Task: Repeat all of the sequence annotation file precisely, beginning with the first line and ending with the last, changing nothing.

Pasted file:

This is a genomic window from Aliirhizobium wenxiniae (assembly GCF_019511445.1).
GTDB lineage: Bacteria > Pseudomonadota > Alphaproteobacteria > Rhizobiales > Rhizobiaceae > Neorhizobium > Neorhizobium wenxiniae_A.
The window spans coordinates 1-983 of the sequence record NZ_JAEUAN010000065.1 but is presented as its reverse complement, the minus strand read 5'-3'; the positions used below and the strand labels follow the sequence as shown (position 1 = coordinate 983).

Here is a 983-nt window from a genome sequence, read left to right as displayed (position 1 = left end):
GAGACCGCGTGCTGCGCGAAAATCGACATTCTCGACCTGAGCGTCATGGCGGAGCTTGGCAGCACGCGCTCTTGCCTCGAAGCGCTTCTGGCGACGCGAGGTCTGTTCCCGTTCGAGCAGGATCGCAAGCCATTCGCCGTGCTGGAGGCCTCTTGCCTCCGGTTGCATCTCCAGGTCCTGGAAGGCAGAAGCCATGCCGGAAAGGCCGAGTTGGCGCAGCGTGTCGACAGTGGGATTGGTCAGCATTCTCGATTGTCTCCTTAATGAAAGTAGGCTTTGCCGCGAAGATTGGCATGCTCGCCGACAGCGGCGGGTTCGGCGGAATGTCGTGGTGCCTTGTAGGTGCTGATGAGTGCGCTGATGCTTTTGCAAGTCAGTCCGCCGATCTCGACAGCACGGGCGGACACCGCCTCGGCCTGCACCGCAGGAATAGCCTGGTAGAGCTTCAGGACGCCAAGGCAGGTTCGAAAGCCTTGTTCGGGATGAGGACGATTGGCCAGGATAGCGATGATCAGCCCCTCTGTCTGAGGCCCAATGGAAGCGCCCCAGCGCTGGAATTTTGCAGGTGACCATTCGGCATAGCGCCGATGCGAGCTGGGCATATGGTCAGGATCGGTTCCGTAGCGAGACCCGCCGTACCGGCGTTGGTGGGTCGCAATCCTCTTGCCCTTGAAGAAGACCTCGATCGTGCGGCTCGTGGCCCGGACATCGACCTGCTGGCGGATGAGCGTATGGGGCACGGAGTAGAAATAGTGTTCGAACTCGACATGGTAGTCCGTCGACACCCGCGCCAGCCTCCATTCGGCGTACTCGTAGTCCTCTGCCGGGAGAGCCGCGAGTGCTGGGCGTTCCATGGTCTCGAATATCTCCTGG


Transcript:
This is a genomic window from Aliirhizobium wenxiniae (assembly GCF_019511445.1).
GTDB lineage: Bacteria > Pseudomonadota > Alphaproteobacteria > Rhizobiales > Rhizobiaceae > Neorhizobium > Neorhizobium wenxiniae_A.
The window spans coordinates 1-983 of the sequence record NZ_JAEUAN010000065.1 but is presented as its reverse complement, the minus strand read 5'-3'; the positions used below and the strand labels follow the sequence as shown (position 1 = coordinate 983).

Here is a 983-nt window from a genome sequence, read left to right as displayed (position 1 = left end):
GAGACCGCGTGCTGCGCGAAAATCGACATTCTCGACCTGAGCGTCATGGCGGAGCTTGGCAGCACGCGCTCTTGCCTCGAAGCGCTTCTGGCGACGCGAGGTCTGTTCCCGTTCGAGCAGGATCGCAAGCCATTCGCCGTGCTGGAGGCCTCTTGCCTCCGGTTGCATCTCCAGGTCCTGGAAGGCAGAAGCCATGCCGGAAAGGCCGAGTTGGCGCAGCGTGTCGACAGTGGGATTGGTCAGCATTCTCGATTGTCTCCTTAATGAAAGTAGGCTTTGCCGCGAAGATTGGCATGCTCGCCGACAGCGGCGGGTTCGGCGGAATGTCGTGGTGCCTTGTAGGTGCTGATGAGTGCGCTGATGCTTTTGCAAGTCAGTCCGCCGATCTCGACAGCACGGGCGGACACCGCCTCGGCCTGCACCGCAGGAATAGCCTGGTAGAGCTTCAGGACGCCAAGGCAGGTTCGAAAGCCTTGTTCGGGATGAGGACGATTGGCCAGGATAGCGATGATCAGCCCCTCTGTCTGAGGCCCAATGGAAGCGCCCCAGCGCTGGAATTTTGCAGGTGACCATTCGGCATAGCGCCGATGCGAGCTGGGCATATGGTCAGGATCGGTTCCGTAGCGAGACCCGCCGTACCGGCGTTGGTGGGTCGCAATCCTCTTGCCCTTGAAGAAGACCTCGATCGTGCGGCTCGTGGCCCGGACATCGACCTGCTGGCGGATGAGCGTATGGGGCACGGAGTAGAAATAGTGTTCGAACTCGACATGGTAGTCCGTCGACACCCGCGCCAGCCTCCATTCGGCGTACTCGTAGTCCTCTGCCGGGAGAGCCGCGAGTGCTGGGCGTTCCATGGTCTCGAATATCTCCTGG